Friday, December 19, 2008
1The monks keep their rank in the monastery according to the date of their entry, the virtue of their lives, and the decision of the abbot. 8…someone who came to the monastery at the second hour of the day must recognize that he is junior to someone who came at the first hour, regardless of age or distinction.
10The younger monks, then, must respect their seniors, and the seniors must love their juniors. 11When they address one another, no one should be allowed to do so simply by name; 12rather, the seniors call the younger monks “brother” and the younger monks call their seniors nonnus, which is translated as “venerable father.” RB 63: 1, 8, 10-12
The daily reading from the Rule yesterday was about community rank. In practical terms this isn’t something that we pay much attention to in ours or most modern monasteries. In some ways that is too bad, because if we really reflect on what Benedict is doing we say how amazingly radical he was.
Americans like to pride themselves on being very egalitarian. “All men (and now people!) are created equal. We like to think of ourselves as the land of opportunity for everyone. We work hard at eliminating the “-ism’s” of racism, sexism, etc. But I wonder whether we are actually put to shame by a monk from an extremely hierarchical culture in the 6th century.
Benedict’s society was dealing with the collapse of the mighty Roman Empire, but the values of that society were in everyone’s bones. People’s status was determined by birth. Slave and nobility were stations in life that were pre-determined, not earned or deserved. Status was largely immutable and impersonal.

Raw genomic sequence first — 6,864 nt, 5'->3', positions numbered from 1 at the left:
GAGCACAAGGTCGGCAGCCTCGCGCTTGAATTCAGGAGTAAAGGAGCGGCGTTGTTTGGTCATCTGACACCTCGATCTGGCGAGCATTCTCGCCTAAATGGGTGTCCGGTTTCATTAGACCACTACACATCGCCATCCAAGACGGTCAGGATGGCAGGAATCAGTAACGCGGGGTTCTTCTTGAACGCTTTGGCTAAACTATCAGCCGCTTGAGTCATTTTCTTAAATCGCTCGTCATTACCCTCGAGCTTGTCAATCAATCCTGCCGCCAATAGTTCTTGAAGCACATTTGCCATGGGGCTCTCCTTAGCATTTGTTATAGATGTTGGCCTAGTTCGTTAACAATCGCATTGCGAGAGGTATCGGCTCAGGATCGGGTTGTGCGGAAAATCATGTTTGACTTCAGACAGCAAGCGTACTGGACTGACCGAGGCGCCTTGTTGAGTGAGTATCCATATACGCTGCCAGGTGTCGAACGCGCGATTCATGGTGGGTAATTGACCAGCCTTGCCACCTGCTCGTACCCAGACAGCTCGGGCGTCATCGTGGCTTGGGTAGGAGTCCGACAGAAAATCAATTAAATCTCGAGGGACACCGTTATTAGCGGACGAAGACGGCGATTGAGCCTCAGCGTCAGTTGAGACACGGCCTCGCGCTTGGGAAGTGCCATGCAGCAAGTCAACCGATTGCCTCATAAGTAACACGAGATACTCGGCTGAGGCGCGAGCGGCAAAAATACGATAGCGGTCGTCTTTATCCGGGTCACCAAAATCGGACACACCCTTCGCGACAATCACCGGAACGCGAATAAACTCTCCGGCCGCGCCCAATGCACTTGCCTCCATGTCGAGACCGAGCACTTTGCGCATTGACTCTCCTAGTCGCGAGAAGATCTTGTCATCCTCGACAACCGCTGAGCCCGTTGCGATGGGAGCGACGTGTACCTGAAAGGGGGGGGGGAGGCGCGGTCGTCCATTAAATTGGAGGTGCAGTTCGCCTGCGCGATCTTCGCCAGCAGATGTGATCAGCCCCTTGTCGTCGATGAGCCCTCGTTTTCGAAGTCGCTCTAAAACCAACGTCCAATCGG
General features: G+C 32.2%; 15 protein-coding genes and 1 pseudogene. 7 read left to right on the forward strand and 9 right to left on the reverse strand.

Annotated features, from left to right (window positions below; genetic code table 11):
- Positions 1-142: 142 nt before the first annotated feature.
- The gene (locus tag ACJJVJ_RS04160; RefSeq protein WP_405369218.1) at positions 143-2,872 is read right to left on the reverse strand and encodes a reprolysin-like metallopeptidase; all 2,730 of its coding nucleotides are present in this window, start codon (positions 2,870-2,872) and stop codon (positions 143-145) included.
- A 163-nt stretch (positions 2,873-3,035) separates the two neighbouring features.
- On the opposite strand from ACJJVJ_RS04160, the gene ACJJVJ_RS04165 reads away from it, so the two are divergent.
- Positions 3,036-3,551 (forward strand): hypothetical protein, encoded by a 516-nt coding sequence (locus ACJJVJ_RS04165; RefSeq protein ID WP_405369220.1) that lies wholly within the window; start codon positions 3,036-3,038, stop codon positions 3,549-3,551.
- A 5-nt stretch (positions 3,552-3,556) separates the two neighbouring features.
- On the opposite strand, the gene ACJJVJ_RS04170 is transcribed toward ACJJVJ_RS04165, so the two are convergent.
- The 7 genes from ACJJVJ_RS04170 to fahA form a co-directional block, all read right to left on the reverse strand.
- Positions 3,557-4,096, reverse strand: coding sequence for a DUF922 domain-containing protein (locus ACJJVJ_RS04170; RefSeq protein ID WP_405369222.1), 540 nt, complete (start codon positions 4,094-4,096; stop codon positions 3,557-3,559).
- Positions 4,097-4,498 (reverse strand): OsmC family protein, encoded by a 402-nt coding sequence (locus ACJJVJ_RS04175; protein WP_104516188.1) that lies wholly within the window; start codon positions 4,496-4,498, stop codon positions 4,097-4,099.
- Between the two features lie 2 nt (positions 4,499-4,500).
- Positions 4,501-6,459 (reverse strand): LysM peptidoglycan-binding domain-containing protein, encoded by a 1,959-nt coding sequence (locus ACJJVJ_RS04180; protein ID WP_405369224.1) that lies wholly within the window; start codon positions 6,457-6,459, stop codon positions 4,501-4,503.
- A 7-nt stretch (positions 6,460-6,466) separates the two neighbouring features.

But in his new community, in the motley group of people who come together to seek God in the community, there is to be a new model of society. Rank, status in the new society, is not to be determined by birth, class, education, achievement, ability or any sort of personal characteristic. Rank is to be set by the time of entry into community. Status in this new society is determined by when a person answered the call to leave all and follow Christ.
Benedict reinforces this idea by insisting that members address one another not by first names but by titles of their new rank. A monk is to address someone who is ahead of her in rank by the title “nonna,” translated “venerable one,” and the older in rank are to address those behind them as “sister.”
In Benedict’s monastery this meant that an illiterate barbarian could and would “out-rank” the Roman noble who came to the monastery later. In fact, for the rest of her life the noblewoman would refer to a barbarian peasant as “venerable one” and the woman from a barbarian, frontier tribe would hear herself referred to as a “sister.”
In our community this means that a woman of the most modest ability and background is “ahead” of the woman with the most education or ability. The sister with a grade school education who does domestic work her whole life, the one who is never able to contribute much to community, is called “venerable one” by the sister with a Ph.D., the one who has been prioress, by the most capable sister in community.
And in Benedict’s society this happens every day. The most limited person is always assured that what matters is that she is here seeking God. The most gifted person is reminded that there are others ahead of her in coming to this way of life. This then is the only thing that matters. It doesn’t matter what gifts you were given, what you’ve achieved, what kind of person you are. There is no room for pride in the monastery, there is only room for seeking God. Together we are humbled by the reality that the only thing that matters is God and we come to God helped along by the most unexpected people who go ahead of us in the way.